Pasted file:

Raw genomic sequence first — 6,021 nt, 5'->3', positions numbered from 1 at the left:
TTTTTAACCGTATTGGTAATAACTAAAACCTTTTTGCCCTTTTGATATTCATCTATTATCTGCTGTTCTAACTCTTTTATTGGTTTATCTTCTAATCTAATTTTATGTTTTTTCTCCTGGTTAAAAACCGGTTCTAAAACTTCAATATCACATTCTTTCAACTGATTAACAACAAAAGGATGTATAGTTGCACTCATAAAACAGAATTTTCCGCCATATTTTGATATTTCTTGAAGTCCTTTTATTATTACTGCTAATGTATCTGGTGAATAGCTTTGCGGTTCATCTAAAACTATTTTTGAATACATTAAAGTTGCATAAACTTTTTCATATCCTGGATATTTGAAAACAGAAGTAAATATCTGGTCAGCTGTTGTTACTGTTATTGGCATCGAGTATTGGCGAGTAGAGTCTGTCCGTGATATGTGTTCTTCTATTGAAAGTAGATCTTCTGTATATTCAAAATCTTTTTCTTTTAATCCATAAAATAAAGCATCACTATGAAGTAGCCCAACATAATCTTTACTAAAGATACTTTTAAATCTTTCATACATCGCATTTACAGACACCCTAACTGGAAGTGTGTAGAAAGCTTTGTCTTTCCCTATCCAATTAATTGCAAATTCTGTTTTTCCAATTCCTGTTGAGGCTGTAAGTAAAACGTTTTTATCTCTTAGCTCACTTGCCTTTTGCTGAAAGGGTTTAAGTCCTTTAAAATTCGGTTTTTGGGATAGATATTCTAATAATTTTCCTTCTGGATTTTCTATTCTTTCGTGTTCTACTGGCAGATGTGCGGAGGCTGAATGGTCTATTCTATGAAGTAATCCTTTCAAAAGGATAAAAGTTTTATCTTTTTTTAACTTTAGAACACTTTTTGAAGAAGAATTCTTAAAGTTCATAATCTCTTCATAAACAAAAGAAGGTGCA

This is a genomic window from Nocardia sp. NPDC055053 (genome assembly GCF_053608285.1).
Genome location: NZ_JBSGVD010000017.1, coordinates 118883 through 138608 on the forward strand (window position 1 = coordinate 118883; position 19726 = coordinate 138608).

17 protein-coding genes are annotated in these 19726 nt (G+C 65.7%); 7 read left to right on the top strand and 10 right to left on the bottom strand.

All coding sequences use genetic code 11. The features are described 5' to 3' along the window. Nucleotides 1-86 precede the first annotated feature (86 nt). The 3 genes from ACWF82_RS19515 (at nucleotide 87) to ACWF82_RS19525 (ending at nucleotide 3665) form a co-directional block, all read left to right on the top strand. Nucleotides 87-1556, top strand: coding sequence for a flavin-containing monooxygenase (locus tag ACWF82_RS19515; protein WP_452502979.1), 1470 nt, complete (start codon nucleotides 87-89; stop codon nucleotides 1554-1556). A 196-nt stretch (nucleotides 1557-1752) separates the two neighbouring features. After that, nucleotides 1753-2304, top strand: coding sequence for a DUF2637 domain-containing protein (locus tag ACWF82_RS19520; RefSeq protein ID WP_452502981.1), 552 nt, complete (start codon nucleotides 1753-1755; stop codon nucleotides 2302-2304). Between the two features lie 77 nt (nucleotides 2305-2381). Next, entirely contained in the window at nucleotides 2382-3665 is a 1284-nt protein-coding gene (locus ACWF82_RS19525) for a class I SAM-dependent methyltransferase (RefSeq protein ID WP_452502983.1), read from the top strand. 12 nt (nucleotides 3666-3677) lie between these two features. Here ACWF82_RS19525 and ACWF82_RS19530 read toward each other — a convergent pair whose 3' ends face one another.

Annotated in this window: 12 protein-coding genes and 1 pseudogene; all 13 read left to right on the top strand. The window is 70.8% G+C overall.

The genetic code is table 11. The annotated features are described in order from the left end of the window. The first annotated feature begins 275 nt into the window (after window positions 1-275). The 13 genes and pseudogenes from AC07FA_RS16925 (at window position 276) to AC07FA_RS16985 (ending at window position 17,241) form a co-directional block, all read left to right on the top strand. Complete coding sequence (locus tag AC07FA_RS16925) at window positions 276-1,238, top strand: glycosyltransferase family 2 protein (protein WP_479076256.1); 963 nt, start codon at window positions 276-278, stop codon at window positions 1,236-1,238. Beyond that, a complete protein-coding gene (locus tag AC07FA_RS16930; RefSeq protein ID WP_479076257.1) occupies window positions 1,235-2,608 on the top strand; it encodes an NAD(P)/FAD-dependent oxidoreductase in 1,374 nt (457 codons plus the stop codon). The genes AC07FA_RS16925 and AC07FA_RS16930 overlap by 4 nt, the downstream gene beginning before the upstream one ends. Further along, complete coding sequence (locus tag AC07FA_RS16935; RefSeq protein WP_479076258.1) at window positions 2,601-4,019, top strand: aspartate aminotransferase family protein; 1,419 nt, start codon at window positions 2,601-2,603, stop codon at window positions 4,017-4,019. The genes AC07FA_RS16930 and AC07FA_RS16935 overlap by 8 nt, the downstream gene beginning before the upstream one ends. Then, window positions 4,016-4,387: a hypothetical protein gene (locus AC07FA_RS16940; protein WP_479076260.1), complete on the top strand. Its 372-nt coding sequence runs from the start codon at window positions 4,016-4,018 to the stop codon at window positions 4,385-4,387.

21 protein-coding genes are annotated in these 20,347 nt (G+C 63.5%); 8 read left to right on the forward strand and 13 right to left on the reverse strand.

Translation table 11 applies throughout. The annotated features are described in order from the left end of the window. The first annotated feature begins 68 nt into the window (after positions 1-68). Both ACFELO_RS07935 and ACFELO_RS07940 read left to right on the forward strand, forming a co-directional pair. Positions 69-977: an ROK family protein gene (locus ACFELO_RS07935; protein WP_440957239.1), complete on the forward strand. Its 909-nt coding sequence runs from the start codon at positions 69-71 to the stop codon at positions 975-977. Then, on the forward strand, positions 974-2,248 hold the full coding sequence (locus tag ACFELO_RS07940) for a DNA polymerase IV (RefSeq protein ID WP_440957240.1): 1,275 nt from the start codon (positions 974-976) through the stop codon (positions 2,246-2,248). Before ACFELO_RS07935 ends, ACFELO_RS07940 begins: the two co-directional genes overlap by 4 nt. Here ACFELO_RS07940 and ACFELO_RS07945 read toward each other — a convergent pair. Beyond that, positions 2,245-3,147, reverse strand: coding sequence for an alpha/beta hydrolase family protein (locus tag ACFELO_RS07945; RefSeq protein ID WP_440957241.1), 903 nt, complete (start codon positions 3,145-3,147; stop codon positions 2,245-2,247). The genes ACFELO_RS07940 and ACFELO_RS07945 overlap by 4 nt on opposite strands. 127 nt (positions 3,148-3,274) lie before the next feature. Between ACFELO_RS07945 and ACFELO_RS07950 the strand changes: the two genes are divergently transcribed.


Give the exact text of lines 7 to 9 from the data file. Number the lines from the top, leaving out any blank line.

Annotated in this window: 12 protein-coding genes and 1 pseudogene; all 13 read left to right on the top strand. The window is 70.8% G+C overall.

The genetic code is table 11. The annotated features are described in order from the left end of the window. The first annotated feature begins 275 nt into the window (after window positions 1-275). The 13 genes and pseudogenes from AC07FA_RS16925 (at window position 276) to AC07FA_RS16985 (ending at window position 17,241) form a co-directional block, all read left to right on the top strand. Complete coding sequence (locus tag AC07FA_RS16925) at window positions 276-1,238, top strand: glycosyltransferase family 2 protein (protein WP_479076256.1); 963 nt, start codon at window positions 276-278, stop codon at window positions 1,236-1,238. Beyond that, a complete protein-coding gene (locus tag AC07FA_RS16930; RefSeq protein ID WP_479076257.1) occupies window positions 1,235-2,608 on the top strand; it encodes an NAD(P)/FAD-dependent oxidoreductase in 1,374 nt (457 codons plus the stop codon). The genes AC07FA_RS16925 and AC07FA_RS16930 overlap by 4 nt, the downstream gene beginning before the upstream one ends. Further along, complete coding sequence (locus tag AC07FA_RS16935; RefSeq protein WP_479076258.1) at window positions 2,601-4,019, top strand: aspartate aminotransferase family protein; 1,419 nt, start codon at window positions 2,601-2,603, stop codon at window positions 4,017-4,019. The genes AC07FA_RS16930 and AC07FA_RS16935 overlap by 8 nt, the downstream gene beginning before the upstream one ends. Then, window positions 4,016-4,387: a hypothetical protein gene (locus AC07FA_RS16940; protein WP_479076260.1), complete on the top strand. Its 372-nt coding sequence runs from the start codon at window positions 4,016-4,018 to the stop codon at window positions 4,385-4,387.

21 protein-coding genes are annotated in these 20,347 nt (G+C 63.5%); 8 read left to right on the forward strand and 13 right to left on the reverse strand.